Both Clinton and Obama are polling weakly in general election trial heats. Clinton has always had high negatives. Obama is less well known and his negatives are not be as solidified. There probably isn’t much Clinton can do to overcome her negatives. And a worsening of the economy or the situation in Iraq by November—which normally would be expected to help the challenging party’s nominee—might not work so well for Obama because it would highlight his inexperience.

Given that the Democrats seem locked into fielding an underdog ticket in November, they would be smart to double their bets here, and engineer a compromise Clinton-Obama ticket. This is a win-win-win proposition!

Clinton wins because landing Obama as the VP assures her of the nomination, and doing it now enables her to start moving to the center that much earlier than John McCain or Mitt Romney will be able to. And long-term, win or lose, her ground-breaking place in American history is cemented.

Obama wins because he can’t lose. If the Democrats pull an upset win in November, he gets four-to-eight years of experience that make him bulletproof when he runs again (presumably in 2016). If they lose, Clinton gets the blame and he gets the legitimacy of having been on the national ticket and is well set up for another attempt, if he so desires. And long term worst case assuming this is his one shot (as his wife insists), a losing VP candidacy trumps a losing bid for the nomination as an historical mark in history.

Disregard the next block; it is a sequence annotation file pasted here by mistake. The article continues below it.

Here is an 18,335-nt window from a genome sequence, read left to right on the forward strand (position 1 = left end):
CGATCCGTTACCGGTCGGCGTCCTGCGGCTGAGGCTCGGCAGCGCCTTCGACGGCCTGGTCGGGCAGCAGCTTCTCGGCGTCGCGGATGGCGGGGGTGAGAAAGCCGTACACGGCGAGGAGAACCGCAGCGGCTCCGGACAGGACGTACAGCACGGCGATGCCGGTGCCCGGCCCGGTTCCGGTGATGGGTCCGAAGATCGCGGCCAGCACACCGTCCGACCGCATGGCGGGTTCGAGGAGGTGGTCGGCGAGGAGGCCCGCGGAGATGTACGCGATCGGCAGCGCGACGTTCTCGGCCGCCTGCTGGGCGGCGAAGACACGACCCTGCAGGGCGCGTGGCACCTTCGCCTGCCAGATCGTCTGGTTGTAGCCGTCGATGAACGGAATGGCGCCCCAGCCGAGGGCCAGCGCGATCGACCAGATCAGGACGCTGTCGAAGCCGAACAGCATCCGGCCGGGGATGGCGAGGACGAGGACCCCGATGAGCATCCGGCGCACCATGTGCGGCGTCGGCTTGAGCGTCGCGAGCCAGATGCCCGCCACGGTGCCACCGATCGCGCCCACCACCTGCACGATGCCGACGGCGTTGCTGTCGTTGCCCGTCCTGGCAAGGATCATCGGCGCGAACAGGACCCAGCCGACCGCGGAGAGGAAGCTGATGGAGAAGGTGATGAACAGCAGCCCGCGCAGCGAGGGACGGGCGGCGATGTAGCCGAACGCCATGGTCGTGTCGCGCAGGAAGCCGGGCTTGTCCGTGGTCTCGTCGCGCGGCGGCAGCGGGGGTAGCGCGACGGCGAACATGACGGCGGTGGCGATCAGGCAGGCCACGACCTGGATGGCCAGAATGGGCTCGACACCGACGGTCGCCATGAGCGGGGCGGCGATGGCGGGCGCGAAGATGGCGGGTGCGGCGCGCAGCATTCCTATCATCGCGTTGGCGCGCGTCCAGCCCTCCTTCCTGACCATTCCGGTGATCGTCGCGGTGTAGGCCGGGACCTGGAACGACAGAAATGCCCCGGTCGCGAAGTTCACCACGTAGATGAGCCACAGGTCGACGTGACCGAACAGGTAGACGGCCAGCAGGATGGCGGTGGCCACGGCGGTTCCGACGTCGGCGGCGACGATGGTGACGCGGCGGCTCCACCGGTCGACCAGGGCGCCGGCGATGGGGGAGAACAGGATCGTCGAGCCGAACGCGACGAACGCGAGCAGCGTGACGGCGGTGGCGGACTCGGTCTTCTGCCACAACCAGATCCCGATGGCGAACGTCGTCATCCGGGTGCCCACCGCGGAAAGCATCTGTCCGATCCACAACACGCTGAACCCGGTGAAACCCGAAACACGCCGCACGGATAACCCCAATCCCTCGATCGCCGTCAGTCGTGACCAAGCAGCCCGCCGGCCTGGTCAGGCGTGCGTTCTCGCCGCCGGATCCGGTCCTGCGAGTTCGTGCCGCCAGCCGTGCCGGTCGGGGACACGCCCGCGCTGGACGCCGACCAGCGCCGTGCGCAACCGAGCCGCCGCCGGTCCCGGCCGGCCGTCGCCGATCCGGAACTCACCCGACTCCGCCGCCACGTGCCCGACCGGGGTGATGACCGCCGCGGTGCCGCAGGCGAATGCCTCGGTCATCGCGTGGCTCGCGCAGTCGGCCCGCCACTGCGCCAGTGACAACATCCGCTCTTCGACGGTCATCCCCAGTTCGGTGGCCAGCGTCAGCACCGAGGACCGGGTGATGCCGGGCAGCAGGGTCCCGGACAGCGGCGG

The Democrats win because they solidify their base not just for 2008 but beyond, by fielding an exciting, glass-ceiling busting unity ticket. And the next time it will be better (as it was for Al Smith and then JFK). And worst case, maybe it wouldn’t be so bad politically to lose in 2008 and let the GOP deal with the problems they have allowed to fester. If the Democrats are right on the issues, another four years of failed GOP policies could well set the Dems up for decades of ascendancy.

But how could it happen, given the growing antagonism between Clinton and Obama, and Obama’s repeated assertions that he will not accept second fiddle? Simple: Gore to the rescue!

Clinton should have someone approach Gore and ask him to endorse both candidates as a first step. Then as a second step, she can deputize Gore to initiate negotiations with Obama about the parameters of the VP job in a Clinton administration. This would ring true because Bill Clinton and Gore had just such a series of discussions in 1992, and Bill Clinton kept his word to share governing with Gore to an unprecedented degree. And an appeal to party loyalty would be apropos—clearly having Obama and Clinton articulating a duet from February to November would better communicate the Democratic message than having them sniping at each other for the next four months or so.

Effecting such an agreement would strengthen both candidates in ways that no other action could. It would raise Obama’s stock as a savvy and capable politician, and it would help soften Hillary Clinton’s image as power-obsessed and unwilling to compromise. The whole here would be greater than the sum of the parts…possibly greater enough to produce a win in November; certainly enough to constitute a win for all time!